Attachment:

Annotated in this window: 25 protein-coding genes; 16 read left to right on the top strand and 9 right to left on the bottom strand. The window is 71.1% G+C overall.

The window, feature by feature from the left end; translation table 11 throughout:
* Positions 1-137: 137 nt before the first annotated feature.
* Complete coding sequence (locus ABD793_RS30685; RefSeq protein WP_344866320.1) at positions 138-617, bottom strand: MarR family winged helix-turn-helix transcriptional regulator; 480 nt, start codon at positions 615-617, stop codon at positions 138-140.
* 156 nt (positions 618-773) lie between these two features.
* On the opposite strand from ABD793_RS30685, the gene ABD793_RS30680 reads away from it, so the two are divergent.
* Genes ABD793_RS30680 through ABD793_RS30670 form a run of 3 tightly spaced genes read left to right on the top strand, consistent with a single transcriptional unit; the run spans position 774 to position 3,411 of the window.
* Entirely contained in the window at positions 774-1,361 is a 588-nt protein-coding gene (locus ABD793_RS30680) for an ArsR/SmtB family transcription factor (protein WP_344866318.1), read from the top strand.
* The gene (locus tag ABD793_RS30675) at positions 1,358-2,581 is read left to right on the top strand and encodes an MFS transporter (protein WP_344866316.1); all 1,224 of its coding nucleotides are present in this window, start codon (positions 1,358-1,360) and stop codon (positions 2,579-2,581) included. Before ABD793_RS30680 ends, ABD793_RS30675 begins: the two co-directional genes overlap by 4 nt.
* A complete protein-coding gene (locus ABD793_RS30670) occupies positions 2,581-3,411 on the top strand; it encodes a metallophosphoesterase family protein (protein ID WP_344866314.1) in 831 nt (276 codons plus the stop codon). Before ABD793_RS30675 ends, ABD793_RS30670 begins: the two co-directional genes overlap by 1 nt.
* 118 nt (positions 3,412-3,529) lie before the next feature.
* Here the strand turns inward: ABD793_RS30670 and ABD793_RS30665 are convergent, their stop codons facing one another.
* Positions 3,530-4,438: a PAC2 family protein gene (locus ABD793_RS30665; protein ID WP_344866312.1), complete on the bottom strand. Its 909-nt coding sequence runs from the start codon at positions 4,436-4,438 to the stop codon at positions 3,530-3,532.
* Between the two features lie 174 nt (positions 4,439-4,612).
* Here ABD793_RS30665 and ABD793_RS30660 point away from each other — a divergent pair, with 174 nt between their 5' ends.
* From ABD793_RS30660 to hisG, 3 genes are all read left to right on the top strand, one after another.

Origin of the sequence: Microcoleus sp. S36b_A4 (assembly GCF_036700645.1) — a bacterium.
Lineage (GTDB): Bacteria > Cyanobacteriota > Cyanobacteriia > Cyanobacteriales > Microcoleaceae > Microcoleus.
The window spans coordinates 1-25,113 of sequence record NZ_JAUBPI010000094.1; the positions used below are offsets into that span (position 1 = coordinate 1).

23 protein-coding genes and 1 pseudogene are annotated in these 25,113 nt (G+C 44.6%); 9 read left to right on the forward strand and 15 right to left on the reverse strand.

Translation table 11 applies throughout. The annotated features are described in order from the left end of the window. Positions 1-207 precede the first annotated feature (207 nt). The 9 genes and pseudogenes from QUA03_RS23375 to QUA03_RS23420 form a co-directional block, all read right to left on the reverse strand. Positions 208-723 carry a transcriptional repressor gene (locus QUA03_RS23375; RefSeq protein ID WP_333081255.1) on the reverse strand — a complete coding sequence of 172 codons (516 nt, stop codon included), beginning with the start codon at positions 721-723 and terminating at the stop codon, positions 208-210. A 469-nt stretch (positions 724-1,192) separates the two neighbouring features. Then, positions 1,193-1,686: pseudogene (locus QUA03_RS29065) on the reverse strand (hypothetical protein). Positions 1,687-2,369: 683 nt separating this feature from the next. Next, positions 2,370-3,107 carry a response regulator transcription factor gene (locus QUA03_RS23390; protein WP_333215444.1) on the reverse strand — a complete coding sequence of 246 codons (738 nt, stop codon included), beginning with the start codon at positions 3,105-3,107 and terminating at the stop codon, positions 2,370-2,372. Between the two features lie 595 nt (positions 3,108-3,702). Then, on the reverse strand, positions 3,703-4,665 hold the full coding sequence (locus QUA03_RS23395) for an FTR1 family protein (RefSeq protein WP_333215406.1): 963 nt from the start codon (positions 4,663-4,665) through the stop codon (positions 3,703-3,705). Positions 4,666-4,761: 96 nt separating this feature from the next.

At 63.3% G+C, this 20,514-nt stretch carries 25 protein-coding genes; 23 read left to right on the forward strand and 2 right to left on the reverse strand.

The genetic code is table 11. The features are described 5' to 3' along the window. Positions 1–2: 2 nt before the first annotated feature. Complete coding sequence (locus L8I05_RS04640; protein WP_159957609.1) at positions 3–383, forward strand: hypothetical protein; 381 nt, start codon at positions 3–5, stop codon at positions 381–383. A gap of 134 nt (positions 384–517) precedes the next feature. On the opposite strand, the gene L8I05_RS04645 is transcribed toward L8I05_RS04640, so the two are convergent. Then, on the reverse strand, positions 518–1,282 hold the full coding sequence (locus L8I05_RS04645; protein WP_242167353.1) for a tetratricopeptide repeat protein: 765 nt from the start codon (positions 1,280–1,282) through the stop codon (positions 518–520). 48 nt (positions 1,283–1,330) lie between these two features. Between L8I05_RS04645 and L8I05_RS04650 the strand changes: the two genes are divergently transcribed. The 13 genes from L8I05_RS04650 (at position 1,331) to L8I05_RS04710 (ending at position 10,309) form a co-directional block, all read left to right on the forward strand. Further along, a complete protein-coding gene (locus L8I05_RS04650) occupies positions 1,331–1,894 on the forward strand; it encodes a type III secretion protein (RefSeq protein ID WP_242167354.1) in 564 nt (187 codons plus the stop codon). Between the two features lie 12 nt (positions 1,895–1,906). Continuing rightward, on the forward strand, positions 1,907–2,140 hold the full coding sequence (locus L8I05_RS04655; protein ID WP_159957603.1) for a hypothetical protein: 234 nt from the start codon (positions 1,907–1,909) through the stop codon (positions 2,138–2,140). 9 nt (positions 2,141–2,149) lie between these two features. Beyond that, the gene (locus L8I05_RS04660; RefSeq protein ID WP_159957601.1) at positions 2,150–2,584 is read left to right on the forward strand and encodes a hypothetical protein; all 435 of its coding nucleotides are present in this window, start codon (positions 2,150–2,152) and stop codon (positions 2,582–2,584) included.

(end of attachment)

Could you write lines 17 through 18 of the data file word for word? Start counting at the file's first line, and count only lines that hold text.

Origin of the sequence: Microcoleus sp. S36b_A4 (assembly GCF_036700645.1) — a bacterium.
Lineage (GTDB): Bacteria > Cyanobacteriota > Cyanobacteriia > Cyanobacteriales > Microcoleaceae > Microcoleus.